SYS-CON’s Santa Clara show in 2009 was disappointing in my book, filled with too much repetitive pabulum from vendors about the definition and abstract wonders of cloud computing, but none of the specifics. Of course, maybe there wasn’t much harm done, since there didn’t seem to be too many end users at the event. Yet.
The 2010 New York Cloud Expo show back in April was a leap forward from there. The location played a big role in its improvement over the fall event – placing it in Manhattan put within easy striking distance for folks on Wall Street and a bunch of other nearby industries. The timing was right, too, to give early end users of cloud computing a look at what the vendor community had been gradually building into a more and more coherent and useful set of offerings. A certain Icelandic volcano tried to put a kink in a few peoples’ travel plans, but in general, the April show was better.
And that doesn’t even count the fun of watching the 3-run homer and final outs of the San Francisco Giants’ first-ever World Series win at the conference hotel bar with fellow attendees who were (also) skipping the Monday late sessions. Or the CA Technologies Led Zepplica party (‘70s hairdos and facial hair are in this year, it seems).
At Cloud Expo, however, I noticed two themes: the acceleration of end user involvement in the cloud computing discussion and a strong undercurrent of pragmatism from those end users.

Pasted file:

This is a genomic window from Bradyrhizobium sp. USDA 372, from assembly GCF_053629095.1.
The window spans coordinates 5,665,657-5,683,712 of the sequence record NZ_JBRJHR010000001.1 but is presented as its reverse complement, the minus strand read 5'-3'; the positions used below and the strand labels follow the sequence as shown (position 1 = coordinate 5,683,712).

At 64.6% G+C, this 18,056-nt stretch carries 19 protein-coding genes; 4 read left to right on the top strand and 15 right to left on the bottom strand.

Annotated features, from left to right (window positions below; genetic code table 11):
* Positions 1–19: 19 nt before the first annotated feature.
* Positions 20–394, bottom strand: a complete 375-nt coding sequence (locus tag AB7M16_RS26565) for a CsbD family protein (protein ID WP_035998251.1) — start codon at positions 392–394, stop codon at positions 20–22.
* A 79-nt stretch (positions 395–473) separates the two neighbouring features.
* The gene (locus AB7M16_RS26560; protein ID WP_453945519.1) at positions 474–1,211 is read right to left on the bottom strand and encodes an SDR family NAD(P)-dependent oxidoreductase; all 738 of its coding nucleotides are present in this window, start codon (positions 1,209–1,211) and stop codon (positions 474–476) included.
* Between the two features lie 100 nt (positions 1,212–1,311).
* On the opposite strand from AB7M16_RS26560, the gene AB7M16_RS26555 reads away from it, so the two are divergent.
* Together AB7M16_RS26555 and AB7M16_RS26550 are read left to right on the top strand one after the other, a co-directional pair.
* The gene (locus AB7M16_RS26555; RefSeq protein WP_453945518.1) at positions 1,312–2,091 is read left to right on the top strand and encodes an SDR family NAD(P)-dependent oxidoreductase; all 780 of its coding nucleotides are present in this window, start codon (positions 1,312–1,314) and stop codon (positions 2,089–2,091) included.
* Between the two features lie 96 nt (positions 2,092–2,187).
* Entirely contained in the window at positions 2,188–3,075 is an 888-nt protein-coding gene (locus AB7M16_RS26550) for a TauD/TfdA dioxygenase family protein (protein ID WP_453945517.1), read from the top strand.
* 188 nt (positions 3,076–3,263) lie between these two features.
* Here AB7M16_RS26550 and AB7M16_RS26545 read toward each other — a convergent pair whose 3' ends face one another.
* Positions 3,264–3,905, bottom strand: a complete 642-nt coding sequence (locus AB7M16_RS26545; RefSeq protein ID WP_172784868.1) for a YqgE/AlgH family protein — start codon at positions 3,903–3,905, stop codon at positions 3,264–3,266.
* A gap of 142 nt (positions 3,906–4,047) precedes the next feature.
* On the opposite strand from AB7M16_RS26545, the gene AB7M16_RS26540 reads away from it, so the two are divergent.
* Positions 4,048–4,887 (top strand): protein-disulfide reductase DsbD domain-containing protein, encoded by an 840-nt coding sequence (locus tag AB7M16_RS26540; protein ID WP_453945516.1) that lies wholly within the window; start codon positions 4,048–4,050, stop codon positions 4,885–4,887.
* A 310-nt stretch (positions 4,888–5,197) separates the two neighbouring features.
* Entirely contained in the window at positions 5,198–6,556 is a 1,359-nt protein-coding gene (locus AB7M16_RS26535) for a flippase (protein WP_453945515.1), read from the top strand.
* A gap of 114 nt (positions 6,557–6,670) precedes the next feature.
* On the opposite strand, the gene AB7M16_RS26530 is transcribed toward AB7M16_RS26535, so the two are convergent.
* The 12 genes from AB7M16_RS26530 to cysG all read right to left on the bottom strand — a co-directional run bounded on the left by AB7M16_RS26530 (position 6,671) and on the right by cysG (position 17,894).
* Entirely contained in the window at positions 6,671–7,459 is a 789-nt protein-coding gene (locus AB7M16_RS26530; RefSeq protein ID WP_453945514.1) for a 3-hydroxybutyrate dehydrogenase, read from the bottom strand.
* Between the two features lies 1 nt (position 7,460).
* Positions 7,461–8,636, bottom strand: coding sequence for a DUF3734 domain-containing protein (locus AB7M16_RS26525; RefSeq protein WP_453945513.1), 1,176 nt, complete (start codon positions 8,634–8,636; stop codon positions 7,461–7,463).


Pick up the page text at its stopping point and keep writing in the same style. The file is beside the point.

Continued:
Acceleration of end user involvement in cloud computing
Judging from the keynotes and session rooms, Cloud Expo attendance seemed to be quite a bit ahead of last year’s Santa Clara show. Jeremy Geelan and the SYS-CON folks can probably describe where those additional folks came from this time around officially, but I think I know. They were end users (or at least potential end users).
I say this for a couple reasons. At the CA Technologies booth, we had quite a few discussions with a significant number of interested end users during the 4 days on a variety of aspects around cloud computing. Discussions ranged from automation, to the role of virtualization management, to turnkey private cloud platforms.
Also, the presenters in several of the sessions I attended asked the make-up of the audience. I did the same during my “How the Cloud is Changing the Role of IT and What to Do About It” session. A full two-thirds of the audience members were in end user organizations. The remaining third identified themselves as service providers and vendors. For those keeping score, that’s a complete turn-about from last year’s event.
End users aren’t just along for the ride: showing a pragmatic streak regarding the cloud
Not only did there seem to be more customers, but the end users who were there seemed to be really interested in getting specific advice they could take back home the week after the show to use in their day jobs. The questions I heard were often pretty straightforward, basic questions about getting started with cloud.
They generally began with “My organization is looking at cloud. We’re interested in how we should…” and then launched into very particular topics. They were looking for particular answers. Not generalities, but starting points.